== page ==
Benslie is a small village in
North Ayrshire, in the parish of Kilwinning, Scotland. Map reference NS 336 429.
This village, previously Benislay (1205),Eglinton Country Park archive.] , Beinslay (Timothy Pont 1604 - 08),Pont, Timothy (1604). "Cuninghamia." Pub. Blaeu in 1654.] Bainsley in 1821 (John Ainslie's map [http://www.nls.uk/maps/index.html/ Maps at the National Library of Scotland. John Ainslie's Map] ] ), Bensley (Groome 1903),Groome, Francis H. (1903). "Ordnance Gazetteer of Scotland." Pub. Caxton. London. P. 148. Benslee or Benslee square on the 1860 OS map, is situated next to Benslie wood. The village sits on the B 785 Fergushill Road and on the junction of the road to Montgreenan and Torranyard on the Lochlibo Road. The OS maps show that it was named 'Montgreenan' up until at least 1938, with the name Benslie given to the wood, the old farmhouse on the 'island' created by the three roads and the term Benslie Square. A Mission hall is marked as being at Benslie square on the 1910 OS map. The postal address may have been the direct cause of the name change, preventing confusion with the nearby Montgreenan estate.
Some dwellings were also present at Rosebank or Woodneuk (1858 OS map), situated just before the bridge that crossed the railway at Montgreenan station. A small fire clay was developed here and only a brick tower and bing remain in 2007. The village had a small wooden community hall which was used for indoor bowls and other activities. This building was demolished in the 1980s. A tennis court also existed at one time, next to the community hall. A number of new houses have been constructed since 1990; transforming the size and nature of this rural settlement.Location map
label = Benslie
position = right
lat = 55.65
long = -4.65
caption = Location of Benslie village, Ayrshire
width = 150
A Chapel Hill cottage existed at one time,Eglinton Country Park archive.] suggesting that the chapel existed on the 'hill', possibly within what is now Benslie Wood. A small mound existed in the wood near Wood Neuk Cottage, but this may have been removed during the building of the new houses. The 1774 Ayr Roads Act names a Corsehill Chapel on the Toll Road from Kilwinning to Dreghorn via Milnburn.McClure, David (1994). "Tolls and Tacksmen." Ayr Arch & Nat Hist Soc. Ayrshire Monograph No.13. P. 53. A statement to the effect that a chapel existed in the middle of the 'feature;' has been made, however details are lacking. [ [http://www.ayrshirehistory.org.uk/postings1/bensliewood.htm Benslie wood chapel] ] There is a Lady Acre on the lands of Corsehill.Robertson, William (1889). Historical Tales and Legends of Ayrshire Vol. II. London: Hamilton, Adams & Co. P. 30.]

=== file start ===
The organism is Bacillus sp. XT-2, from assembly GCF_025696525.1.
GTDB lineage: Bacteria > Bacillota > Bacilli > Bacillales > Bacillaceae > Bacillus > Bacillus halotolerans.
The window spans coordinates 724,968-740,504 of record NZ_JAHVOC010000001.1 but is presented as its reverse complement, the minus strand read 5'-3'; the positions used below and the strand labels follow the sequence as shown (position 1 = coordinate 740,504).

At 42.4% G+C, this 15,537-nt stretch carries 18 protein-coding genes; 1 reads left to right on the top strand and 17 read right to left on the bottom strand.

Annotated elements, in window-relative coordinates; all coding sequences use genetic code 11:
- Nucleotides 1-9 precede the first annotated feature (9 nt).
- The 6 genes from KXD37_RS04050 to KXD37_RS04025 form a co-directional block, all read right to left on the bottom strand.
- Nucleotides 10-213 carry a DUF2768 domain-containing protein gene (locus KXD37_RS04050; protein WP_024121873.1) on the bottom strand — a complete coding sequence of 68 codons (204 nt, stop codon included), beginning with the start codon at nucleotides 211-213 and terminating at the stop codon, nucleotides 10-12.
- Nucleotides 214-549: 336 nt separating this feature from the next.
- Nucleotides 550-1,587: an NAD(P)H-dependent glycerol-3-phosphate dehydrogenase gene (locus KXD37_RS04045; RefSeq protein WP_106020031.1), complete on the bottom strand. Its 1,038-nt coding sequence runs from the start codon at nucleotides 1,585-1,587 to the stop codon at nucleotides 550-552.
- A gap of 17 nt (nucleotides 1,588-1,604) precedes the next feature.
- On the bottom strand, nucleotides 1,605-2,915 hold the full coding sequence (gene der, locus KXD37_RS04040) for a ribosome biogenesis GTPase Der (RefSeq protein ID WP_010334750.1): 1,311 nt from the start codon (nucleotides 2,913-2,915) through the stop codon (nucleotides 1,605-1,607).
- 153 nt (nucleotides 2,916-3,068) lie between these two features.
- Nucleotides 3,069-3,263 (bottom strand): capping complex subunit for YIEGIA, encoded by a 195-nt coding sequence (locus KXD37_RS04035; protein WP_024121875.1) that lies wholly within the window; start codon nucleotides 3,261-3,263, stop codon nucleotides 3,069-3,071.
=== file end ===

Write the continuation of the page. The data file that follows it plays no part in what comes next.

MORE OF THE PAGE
The local farms include Benslie Fauld, as well as North and South Millburn. A lane connected Laigh Patterton Farm with the old Netherfield farm and Benslie . The exit is preserved between the two modern buildings, Benslie House and Kinnouli, near the old fireclay mine.
Robert Aitken's 1823 map of "The Parishes of Ardrossan, Stevenston and Kilwinning" shows a Backmossfauld farm near the old Netherfield farm. This map also gives East Doura as the name of the farm which was later known as South Millburn.Aitken, Robert (1829). "The Parish Atlas of Ayrshire - Cunninghame." Pub. W. Ballantine. Edinburgh.]
Benslie village Gallery 2007 - 2008
The village from the Fergushill side. Note Benslie Cottage and Roberton in the background. Benslie cottage, a n old farm steading, from which the village took its 'modern' name. 'Roberton' and another old Cottage, Woodside, which previously served as the village Post Office. The old mine manager's house. A mound extends into this house's garden. Looking towards Montgreenan with the new houses on the site of the old Community Hall and tennis court, with the old 'Rosebank' colliery ruins in the background. On a frosty day looking towards Fergushill from Benslie Cottage. Benslie Row on the site of the old miner's rows.
Annick Primary School, now a private house.
The Ardrossan and Johnstone Railway - Doura branch
This line began life as a
waggonwaywhich opened in 1831 between Ardrossan and Kilwinning and was known as the Ardrossan and Johnstone Railway.Lewin, Henry Grote (1925). "Early British Railways. A short history of their origin & development 1801-1844". London: The Locomotive Publishing Co Ltd. OCLC 11064369. P. 17 - 18] It was initially built to the Scotch gaugeof RailGauge|54 and was worked by horses.Wishaw] It had a passenger services worked by a carriages which held 24 passengers; 16 inside and 8 outside. Whishaw, Francis  (Reprinted and republished 1969). "The Railways of Great Britain and Ireland practically described and illustrated", 2nd, Newton Abbott: David & Charles (1842 edition - London: John Weale). ISBN 0-7153-4786-1.] The railway was built by the Glasgow, Paisley and Johnstone Canalcompany. It commenced on the west side of Ardrossan harbour. The 3 mile(5 km) long Doura branch left the main line near Stevenston and crossed under the Glasgow, Paisley, Kilmarnock and Ayr Railwayto reach the Doura coalpit.Lewin, Henry Grote (1925). "Early British Railways. A short history of their origin & development 1801-1844". London: The Locomotive Publishing Co Ltd. OCLC 11064369. P. 17 - 18] Whishaw, Francis  (Reprinted and republished 1969). "The Railways of Great Britain and Ireland practically described and illustrated", 2nd, Newton Abbott: David & Charles (1842 edition - London: John Weale). ISBN 0-7153-4786-1.] The 0.5 mile Fergus Hill branch left the Doura branch just after the Lugton Water crossing to reach the Fergus Hill coal pit.Lewin, Henry Grote (1925). "Early British Railways. A short history of their origin & development 1801-1844". London: The Locomotive Publishing Co Ltd. OCLC 11064369. P. 17 - 18] Whishaw, Francis  (Reprinted and republished 1969). "The Railways of Great Britain and Ireland practically described and illustrated", 2nd, Newton Abbott: David & Charles (1842 edition - London: John Weale). ISBN 0-7153-4786-1.]
In 1840 the line was regauged to
standard gaugeand connected with the Glasgow, Paisley, Kilmarnock and Ayr Railwayat Kilwinning station; and in 1854 both lines merged with the new Glasgow and South Western Railway.